Where are you from, and why there?
I was born in Atlanta, Georgia and raised in Charlotte, North Carolina. I was living abroad for a while, and found myself emphasizing that I was from the South — actual place didn’t matter. Having spent eight years studying in the Midwest, I realized that the regional differences in the U.S. — and role that South plays in our national narrative — are extremely important. And for all the negative associations that the South carries with it, there are positive associations as well; either way, that’s where I’m from, and that fact won’t change.
Which issue(s) do you work on/care about, and why?
My work is on equality, anti-discrimination, and inclusion, with a focus on sexual orientation and gender identity (SOGI). The most interesting projects that I’ve worked on, however, have taken an intersectional approach. As a man who likes men, my work on SOGI has some self-interest wrapped up in it, but I enjoy finding the unifying characteristics among marginalized populations. Oppression often has similar iterations when experienced by different groups, and exercising that empathetic muscle is crucial for us to find the strength to make the world a better place for everyone.
How did you get involved?
My parents emphasized service when I was growing up. As early as ten years old, I saw altruism as something to strive for. In 4th grade, I volunteered with disabled students on my middle school campus. The opportunity existed because I excelled on my schoolwork, therefore I had extra time to spend with those students with extra needs. I later went on service trips to some pretty exciting places during the summers. Somehow, these early experiences instilled in me a commitment to making the world better and being able to soak it up without gratuitous spending, so my priorities for work and profit came out of a different system than the ones that value making money.
What are the biggest challenges for the issue(s) today?
The divisiveness that is spreading throughout the world is extremely troubling. With more and more people focusing on our differences as being dispositive, our society becomes more and more fractured. That ossification of difference, and creation of deeper factions with differentials not only in political power and access to goods and services, but in the bare life of experiencing violence by the state, is creating a brittle societal structure that is at risk of breaking. As I mentioned above, my most satisfying work has been on intersectionality: finding our commonalities and shared experiences, along with an attempt to understand the meaningful differences that make all our lives better.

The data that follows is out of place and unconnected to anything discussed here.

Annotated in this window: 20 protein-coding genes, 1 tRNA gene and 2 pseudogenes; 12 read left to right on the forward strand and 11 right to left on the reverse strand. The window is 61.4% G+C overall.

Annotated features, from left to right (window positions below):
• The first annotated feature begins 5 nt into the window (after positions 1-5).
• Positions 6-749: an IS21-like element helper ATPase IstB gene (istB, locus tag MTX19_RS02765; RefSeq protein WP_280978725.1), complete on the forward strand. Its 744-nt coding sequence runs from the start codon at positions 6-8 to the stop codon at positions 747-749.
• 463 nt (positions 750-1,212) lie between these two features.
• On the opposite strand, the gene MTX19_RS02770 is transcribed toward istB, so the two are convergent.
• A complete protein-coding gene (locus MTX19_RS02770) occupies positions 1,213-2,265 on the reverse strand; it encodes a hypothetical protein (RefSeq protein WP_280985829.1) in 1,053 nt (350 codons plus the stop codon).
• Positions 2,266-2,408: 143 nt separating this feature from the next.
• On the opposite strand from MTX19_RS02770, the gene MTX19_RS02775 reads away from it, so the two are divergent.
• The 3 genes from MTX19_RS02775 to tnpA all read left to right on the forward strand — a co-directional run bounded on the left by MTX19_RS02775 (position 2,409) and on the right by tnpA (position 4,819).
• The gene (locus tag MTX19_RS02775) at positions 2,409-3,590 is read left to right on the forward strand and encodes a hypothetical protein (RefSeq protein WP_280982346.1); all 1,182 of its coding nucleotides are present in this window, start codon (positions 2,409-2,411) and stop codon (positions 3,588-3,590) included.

Who are your most frequent allies in your field?
Unsurprisingly given some of the above answers, frequent allies include those working the right of other identity-based groups. Those other social movements often have already learned some solutions that can influence how the LGBTI movement can achieve success. But most importantly, those leaders of other movements are important allies because there are LGBTI people in every community, and LGBTI people are not solely defined by their sexual orientation or gender identity.
What drives you?
Being a part of bending the arc of the moral universe toward justice (hat tip, MLK Jr., whose memorial I often run by). This work can be frustrating, and inconsequential, and like we’re often on the losing side. But if I’m not shouting for justice, there’s no guarantee that there’s someone behind me who will continue shouting. Also, I have had some wonderful mentors through my studies and career, so I hope that I am playing a part in making sure that someone knows that shouting is important, and knows the right things to shout.
What do you want your career/advocacy to stand for?
Advocacy that is focused on the rights of LGBTI people, but that thoughtfully recognizes that we are all in this together. I consider my fight to be about the principles of law that guarantee rights of everyone, regardless of sexual orientation or gender identity. When I make the world a better place for LGBTI people, I like to think it makes the world a better place for everyone.